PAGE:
Canada-based WestJet will become the country’s latest freighter operator when it introduces the 737-800F platform next year, stepping away from a total reliance on belly capacity.
The carrier told Cargo Facts that it plans to grow its freighter fleet to four 737-800BCFs throughout 2022, with the first entering service by the second quarter.
WestJet, which combined with subsidiary Swoop has over forty 737-800s in its fleet, said that it will source the freighters from a lessor, but declined to identify the lessor or the aircraft at this stage. The airline’s current oldest 737-800s are several 2005-vintage units — considered by lessors and operators at a recent Cargo Facts EMEA panel to be within the “sweet spot” for conversion.
Lessors currently with known 737-800BCF conversion orders include GECAS, BBAM, AviaAM Leasing and Aircraft Finance Germany.
WestJet told Cargo Facts that, since the pandemic, its cargo business has seen the demand for its freight services increase by 40-50%, but waited a year before launching dedicated freighters “to ensure the longevity of this demand.” According to the WestJet Cargo team, “the strong demand in this market is here to stay, coupled with a great need for competitive pricing and choice” — something to which WestJet hopes to make a meaningful contribution.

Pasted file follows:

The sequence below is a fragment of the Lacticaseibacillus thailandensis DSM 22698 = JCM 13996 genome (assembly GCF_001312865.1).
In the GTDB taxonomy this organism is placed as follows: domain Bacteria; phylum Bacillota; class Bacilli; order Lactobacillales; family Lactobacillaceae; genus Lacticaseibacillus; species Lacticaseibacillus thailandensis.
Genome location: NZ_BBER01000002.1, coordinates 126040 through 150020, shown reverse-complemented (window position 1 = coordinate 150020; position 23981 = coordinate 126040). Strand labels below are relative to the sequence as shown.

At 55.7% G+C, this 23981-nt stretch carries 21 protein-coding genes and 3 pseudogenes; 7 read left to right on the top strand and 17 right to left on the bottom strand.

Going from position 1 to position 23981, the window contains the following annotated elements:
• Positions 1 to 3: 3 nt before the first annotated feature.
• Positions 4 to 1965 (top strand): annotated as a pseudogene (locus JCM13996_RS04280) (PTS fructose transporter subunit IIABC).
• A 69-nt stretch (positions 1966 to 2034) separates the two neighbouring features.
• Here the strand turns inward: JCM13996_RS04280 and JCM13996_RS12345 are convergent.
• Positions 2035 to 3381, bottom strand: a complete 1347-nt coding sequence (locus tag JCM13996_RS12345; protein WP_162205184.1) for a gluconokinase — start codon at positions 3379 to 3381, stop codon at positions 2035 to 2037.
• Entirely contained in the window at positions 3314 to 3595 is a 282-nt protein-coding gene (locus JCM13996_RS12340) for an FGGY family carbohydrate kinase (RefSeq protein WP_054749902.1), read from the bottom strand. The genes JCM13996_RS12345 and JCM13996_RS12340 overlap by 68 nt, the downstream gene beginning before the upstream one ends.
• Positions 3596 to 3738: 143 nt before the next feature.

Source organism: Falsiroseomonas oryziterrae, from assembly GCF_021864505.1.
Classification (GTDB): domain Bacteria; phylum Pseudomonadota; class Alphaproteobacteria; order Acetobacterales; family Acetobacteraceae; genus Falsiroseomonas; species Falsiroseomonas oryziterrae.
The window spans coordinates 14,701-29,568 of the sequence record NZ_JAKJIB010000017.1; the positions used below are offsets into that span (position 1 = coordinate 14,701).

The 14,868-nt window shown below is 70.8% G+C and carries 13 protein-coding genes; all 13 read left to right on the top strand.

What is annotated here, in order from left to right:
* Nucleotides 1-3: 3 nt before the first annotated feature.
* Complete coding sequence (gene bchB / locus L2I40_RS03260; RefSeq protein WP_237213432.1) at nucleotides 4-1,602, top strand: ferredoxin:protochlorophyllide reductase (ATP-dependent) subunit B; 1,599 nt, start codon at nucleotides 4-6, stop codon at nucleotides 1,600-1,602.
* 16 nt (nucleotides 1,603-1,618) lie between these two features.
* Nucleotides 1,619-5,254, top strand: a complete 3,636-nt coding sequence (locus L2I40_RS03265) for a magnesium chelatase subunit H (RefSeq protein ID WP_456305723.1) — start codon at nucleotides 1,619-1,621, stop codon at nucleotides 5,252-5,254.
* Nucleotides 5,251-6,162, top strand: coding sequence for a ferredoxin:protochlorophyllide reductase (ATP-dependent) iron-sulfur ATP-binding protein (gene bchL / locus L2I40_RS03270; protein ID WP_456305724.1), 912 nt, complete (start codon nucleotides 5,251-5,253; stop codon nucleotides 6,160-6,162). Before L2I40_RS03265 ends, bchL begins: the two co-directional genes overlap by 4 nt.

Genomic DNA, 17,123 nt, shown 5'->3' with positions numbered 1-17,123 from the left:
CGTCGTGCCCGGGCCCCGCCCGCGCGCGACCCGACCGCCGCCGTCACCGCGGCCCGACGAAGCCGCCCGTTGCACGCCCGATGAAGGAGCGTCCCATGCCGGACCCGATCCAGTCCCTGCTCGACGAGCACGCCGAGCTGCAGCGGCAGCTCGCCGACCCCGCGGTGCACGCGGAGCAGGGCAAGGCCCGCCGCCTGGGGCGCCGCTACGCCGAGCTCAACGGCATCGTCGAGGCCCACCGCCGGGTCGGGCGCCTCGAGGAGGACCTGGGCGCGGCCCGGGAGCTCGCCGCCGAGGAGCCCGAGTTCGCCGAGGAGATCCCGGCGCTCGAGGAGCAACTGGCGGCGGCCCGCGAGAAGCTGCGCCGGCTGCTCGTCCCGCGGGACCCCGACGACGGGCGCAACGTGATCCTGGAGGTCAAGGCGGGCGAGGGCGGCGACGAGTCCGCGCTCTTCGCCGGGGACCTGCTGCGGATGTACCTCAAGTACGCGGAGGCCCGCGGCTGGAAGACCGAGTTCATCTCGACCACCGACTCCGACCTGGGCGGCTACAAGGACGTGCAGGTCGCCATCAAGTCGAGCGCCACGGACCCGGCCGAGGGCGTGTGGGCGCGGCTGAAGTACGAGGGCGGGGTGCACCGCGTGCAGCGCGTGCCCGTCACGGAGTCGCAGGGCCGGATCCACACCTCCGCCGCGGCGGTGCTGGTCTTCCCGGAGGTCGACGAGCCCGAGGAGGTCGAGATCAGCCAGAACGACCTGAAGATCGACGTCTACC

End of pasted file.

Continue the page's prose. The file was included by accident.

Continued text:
The 737-800BCFs will likely operate domestically, at least initially, but WestJet said the aircraft provide the flexibility for potential transborder operations. The carrier declined to comment on the possibility of ACMI or CMI arrangements for now, but said that, as it expands, it is open to the diversity of opportunities the cargo market offers.
Apart from WestJet, Canada’s freighter fleet is set to grow elsewhere. Air Canada will receive its first of two 767-300BDSFs (24306 and 24307) on lease from Cargo Aircraft Management later this year and has hinted at taking more, while Cargojet, which will begin operating two 767-300BDSFs (25363 and 25576, both ex-WestJet) on a CMI basis for Amazon later this year, recently added another 757-200PCF (29594, ex-American Airlines) and will also add at least two 777-300ERSFs and five 767Fs in the next few years.
Meanwhile, Air North recently acquired its first full freighter, an ATR 42-300F (273, ex-FedEx) that it plans to put into service later this year.
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